Wednesday, October 27, 2010

You’ll leave out the best bits. - No. I’ll put in the best bits. - how does The Government Inspector begin and end?

The play begins with a blinding flash of lightning and ends in a thunderclap.  In fact it is wholly placed in the tense gap between the flash and the crash.  There is no so-called “exposition.”  Thunderbolts do not lose time explaining meteorological conditions.  The whole world is one ozone-blue shiver and we are in the middle of it.  (Vladimir Nabokov, Nikolai Gogol, 1944, p. 42)

The play is The Government Inspector (1836), “the greatest play ever written in Russian” (VN, 35-6), or, as I think of it, The Greatest Play of the First Half of the Nineteenth Century Not Written in German (TGPOTFHOT19CNWIG).  Nabokov is describing the structure of the play.  The flash of lightning is the news that the corrupt little town will be visited by a government inspector.  The play then races to the crash, which, strangely, is the news that the town will be visited by a government inspector.  Curtain.

I don’t want to argue that the play should be read at a breathless pace – the number of bloggers who practically brag about skimming – no, never mind that - but that’s how the play should be imagined.  It should move like the Marx Brothers.  Faster.

DOBCHINSKY:  Let me tell them the story, Bobchinsky.

BOBCHINSKY:  No, no, let me do it.  You can’t tell a story like I tell a story.

DOBCHINSKY:  You’ll muddle it up.  He muddles it up.  You’ll leave out the best bits.

BOBCHINSKY:  No.  I’ll put in the best bits.  The worst bits as well.  Leave it to me, Dobchinsky.

DOBCHINSKY:  But, Bobchinsky…

BOBCHINSKY:  Oh, make him shut up!

GOVERNOR:  For Christ’s sake, let’s have it.  Spare my blood pressure.  Take a seat, Petr.

DOBCHINSKY and BOBCHINSKY both try to sit in it. (Act I, Scene 1)

Bobch. and Dobch. are both named Petr.  Is that last joke beneath you?  Not me, no, no.  Not me.  I want the worst bits and the best bits.  Bobchinsky is right, by the way.  His story includes the hot pie stall and a fresh salmon snack and a keg of French brandy and the newborn son of the barkeep, a “bright little chap,” who will be like his father and “run the bar some day.”  Also, somehow, he tells the governor that the government inspector is already in town.

Back to the lightning and thunder.  Adrian Mitchell’s 1985 translation of The Government Inspector (all quotations have been from Mitchell) begins this way:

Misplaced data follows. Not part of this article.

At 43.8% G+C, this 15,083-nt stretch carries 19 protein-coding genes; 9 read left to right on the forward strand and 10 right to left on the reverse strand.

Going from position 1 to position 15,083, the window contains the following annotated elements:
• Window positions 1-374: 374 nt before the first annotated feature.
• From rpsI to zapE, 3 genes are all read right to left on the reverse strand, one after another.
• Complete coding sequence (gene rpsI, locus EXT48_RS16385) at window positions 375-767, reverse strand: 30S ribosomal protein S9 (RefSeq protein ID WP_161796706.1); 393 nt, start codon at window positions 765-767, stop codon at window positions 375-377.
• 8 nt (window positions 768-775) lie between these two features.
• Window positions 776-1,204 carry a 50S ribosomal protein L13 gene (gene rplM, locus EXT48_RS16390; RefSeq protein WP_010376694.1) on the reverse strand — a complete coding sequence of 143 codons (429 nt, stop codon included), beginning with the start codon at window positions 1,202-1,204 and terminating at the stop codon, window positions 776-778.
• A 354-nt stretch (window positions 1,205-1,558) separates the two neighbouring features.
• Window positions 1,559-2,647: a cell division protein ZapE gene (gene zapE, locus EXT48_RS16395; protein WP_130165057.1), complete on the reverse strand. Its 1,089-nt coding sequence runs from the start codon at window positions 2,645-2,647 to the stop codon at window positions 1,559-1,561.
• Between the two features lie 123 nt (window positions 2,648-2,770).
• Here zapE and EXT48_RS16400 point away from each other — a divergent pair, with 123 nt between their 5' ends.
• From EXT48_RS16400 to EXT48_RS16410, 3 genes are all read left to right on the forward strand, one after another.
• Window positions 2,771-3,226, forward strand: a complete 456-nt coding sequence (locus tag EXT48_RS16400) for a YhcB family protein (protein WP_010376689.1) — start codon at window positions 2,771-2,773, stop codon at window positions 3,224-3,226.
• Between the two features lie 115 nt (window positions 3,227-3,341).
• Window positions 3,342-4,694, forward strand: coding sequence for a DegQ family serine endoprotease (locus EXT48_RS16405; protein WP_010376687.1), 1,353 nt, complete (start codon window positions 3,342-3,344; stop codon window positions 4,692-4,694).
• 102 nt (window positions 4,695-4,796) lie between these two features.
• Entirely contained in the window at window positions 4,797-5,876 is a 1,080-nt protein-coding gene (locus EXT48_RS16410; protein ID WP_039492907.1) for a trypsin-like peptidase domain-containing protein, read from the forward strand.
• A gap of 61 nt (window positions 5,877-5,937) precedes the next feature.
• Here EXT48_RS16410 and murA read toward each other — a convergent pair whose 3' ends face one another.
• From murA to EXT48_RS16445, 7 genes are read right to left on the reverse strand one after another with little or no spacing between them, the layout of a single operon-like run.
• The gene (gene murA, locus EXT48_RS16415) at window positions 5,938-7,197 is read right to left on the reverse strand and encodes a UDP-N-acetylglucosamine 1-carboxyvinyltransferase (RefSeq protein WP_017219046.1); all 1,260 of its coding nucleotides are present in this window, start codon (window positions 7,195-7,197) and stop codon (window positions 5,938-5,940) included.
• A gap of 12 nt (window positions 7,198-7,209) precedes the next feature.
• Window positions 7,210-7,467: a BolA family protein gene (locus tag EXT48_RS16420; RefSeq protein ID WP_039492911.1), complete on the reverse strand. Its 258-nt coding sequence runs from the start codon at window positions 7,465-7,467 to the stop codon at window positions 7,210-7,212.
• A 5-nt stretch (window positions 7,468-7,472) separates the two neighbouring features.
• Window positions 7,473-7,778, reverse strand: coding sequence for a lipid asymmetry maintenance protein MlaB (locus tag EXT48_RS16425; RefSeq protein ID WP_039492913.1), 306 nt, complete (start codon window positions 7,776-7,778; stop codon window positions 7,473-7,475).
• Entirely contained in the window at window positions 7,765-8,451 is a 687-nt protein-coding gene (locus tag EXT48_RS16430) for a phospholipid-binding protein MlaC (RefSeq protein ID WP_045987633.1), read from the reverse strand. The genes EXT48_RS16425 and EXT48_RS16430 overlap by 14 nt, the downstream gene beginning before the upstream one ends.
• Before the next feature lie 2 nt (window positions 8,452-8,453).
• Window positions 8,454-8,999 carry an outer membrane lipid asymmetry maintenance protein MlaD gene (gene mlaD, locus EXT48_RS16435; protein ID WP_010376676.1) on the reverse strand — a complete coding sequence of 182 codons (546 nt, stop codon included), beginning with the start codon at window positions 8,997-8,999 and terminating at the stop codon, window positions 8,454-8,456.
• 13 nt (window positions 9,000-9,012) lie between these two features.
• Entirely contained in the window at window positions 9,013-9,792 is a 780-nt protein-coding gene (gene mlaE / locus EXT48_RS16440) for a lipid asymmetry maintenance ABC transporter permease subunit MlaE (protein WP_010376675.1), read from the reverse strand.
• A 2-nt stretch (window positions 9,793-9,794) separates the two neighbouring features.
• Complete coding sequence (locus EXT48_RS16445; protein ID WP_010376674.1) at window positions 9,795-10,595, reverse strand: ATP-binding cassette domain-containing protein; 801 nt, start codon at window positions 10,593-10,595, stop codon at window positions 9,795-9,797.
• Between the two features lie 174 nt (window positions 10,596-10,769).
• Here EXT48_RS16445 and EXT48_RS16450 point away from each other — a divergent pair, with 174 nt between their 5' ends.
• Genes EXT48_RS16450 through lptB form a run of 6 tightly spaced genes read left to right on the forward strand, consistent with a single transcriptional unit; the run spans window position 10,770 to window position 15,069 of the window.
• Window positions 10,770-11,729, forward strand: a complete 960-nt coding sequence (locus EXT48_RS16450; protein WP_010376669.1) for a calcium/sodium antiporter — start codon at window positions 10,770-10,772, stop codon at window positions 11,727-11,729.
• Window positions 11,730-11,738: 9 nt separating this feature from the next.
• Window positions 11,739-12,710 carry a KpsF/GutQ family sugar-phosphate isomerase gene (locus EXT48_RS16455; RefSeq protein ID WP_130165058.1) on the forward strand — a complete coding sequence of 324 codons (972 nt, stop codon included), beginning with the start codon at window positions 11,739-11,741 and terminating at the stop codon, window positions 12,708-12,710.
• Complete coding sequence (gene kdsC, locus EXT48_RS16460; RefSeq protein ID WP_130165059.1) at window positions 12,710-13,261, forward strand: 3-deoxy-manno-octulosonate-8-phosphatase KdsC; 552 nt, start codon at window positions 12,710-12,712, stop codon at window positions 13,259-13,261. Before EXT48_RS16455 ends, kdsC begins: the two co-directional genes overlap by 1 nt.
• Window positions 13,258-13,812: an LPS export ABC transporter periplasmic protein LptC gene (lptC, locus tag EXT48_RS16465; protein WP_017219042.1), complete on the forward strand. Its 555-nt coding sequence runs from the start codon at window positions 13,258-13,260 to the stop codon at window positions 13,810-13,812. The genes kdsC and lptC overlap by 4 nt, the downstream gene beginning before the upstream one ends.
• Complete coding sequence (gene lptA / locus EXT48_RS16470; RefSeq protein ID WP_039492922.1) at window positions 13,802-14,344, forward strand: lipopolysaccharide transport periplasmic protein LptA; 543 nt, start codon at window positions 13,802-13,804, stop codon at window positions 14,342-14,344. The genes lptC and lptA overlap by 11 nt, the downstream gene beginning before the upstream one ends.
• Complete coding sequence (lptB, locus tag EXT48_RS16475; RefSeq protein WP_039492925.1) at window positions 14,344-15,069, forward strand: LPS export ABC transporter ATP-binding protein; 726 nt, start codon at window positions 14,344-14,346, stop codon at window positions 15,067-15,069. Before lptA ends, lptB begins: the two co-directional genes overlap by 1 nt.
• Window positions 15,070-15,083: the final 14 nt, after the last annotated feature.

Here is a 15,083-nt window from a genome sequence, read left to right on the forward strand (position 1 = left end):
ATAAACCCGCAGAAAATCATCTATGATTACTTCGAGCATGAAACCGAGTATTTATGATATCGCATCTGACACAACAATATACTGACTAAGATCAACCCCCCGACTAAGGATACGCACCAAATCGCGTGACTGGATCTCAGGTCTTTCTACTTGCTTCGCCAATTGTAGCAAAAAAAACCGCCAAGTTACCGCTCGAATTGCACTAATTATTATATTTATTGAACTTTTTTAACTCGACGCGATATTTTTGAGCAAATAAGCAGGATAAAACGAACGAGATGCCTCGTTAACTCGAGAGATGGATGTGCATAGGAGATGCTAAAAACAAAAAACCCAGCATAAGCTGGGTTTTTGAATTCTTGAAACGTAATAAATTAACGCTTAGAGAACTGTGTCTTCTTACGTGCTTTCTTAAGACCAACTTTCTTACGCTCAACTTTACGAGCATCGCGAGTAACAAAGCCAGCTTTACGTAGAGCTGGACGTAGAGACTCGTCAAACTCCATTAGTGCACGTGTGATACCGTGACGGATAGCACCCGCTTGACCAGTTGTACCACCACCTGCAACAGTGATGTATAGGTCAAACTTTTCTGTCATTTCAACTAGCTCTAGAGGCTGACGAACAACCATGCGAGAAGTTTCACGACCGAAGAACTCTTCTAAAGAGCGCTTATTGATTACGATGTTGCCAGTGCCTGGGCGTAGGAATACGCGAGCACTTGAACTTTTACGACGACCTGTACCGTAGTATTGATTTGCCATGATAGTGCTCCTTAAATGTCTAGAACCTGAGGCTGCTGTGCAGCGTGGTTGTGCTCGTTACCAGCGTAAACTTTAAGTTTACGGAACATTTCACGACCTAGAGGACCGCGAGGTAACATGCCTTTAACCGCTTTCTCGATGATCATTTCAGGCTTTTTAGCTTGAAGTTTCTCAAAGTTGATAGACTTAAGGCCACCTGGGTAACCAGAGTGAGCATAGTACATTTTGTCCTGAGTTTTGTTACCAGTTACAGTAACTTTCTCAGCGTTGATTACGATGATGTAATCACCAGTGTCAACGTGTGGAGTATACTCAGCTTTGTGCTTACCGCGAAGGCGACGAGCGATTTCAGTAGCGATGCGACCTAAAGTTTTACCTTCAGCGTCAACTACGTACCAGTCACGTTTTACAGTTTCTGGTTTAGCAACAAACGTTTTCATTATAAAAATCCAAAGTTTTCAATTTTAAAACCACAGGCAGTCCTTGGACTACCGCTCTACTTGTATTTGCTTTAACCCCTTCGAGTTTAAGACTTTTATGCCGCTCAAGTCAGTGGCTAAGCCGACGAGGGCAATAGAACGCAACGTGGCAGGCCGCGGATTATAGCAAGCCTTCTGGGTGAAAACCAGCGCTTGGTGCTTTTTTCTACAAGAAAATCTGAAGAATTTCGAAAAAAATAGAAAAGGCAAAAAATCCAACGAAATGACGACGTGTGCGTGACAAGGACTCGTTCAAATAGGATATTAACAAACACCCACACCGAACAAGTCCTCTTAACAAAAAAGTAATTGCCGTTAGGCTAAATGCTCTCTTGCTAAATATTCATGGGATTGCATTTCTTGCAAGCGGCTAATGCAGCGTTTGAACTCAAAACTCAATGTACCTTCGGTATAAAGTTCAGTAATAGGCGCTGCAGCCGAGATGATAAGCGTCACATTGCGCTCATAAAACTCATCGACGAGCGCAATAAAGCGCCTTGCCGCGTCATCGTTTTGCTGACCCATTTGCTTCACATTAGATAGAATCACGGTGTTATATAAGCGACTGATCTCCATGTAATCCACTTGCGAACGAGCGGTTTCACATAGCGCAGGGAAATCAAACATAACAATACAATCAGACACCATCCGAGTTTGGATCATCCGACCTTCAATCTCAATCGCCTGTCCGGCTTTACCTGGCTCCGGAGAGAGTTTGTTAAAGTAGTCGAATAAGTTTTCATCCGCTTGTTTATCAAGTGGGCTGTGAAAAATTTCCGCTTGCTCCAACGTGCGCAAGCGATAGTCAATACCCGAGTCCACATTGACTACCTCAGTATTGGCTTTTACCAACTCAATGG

GOVERNOR:  Good morning, gentlemen.  I’ve got some news for you.  Appalling news.  We’re to be visited by an inspector.

A flash of lightning – half a second. The GOVERNOR sits down.

And it ends, just before the famous tableau, with “There is a rolling thunderclap.”  No other translation begins or ends like this.  Gogol’s play, the one in Russian, doesn’t, either.  That end should be more like “The words strike them like a thunderclap.”  Nabokov spins that last simile of Gogol’s into an overarching metaphor.  Adrian Mitchell literalizes the metaphor – he is actually stealing it from Nabokov!

Terrible, the liberties translators take.  Tsk tsk.  I just read the Joshua Cooper (Penguin Classics) translation, and poked around in a bunch of others, and I have to say, if you do not read the Adrian Mitchell version, y’ain’t read Gogol.  I don't care what liberties he took.  Ain’t much lightning or thunder in those others.  Those who remember The Young Ones will feel a pang of envy when they learn that Rik Mayall starred in the first production of Mitchell’s The Government Inspector.  I felt more than a pang.


  1. Does the smiley mean you're joking and you really do like them? The last person to use a smiley here told me that's what it means.

    I could use a smiley icon glossary.

  2. Shelley should have used a wink ;-) to mean she was kidding. That's the only one I know.

    I'd love a chance to see a production of Gogol. I love his short stories and am a bid fan of his novel Dead Souls, but I'm afraid that reading a play would not give me the full experience. I wish he was produced more often. This one sounds like a full proof play for community theatre.

    Community theatre really needs full proof plays.

  3. Ah, a wink. Thanks.

    The only problem with community theater Gogol is that there are only two female parts, neither too big. Although one might anachronistically fill some of the other postitions with women - why not.

    Because otherwise I agree - except you should try the Adrian Mitchell version if you can find it. It reads very nicely.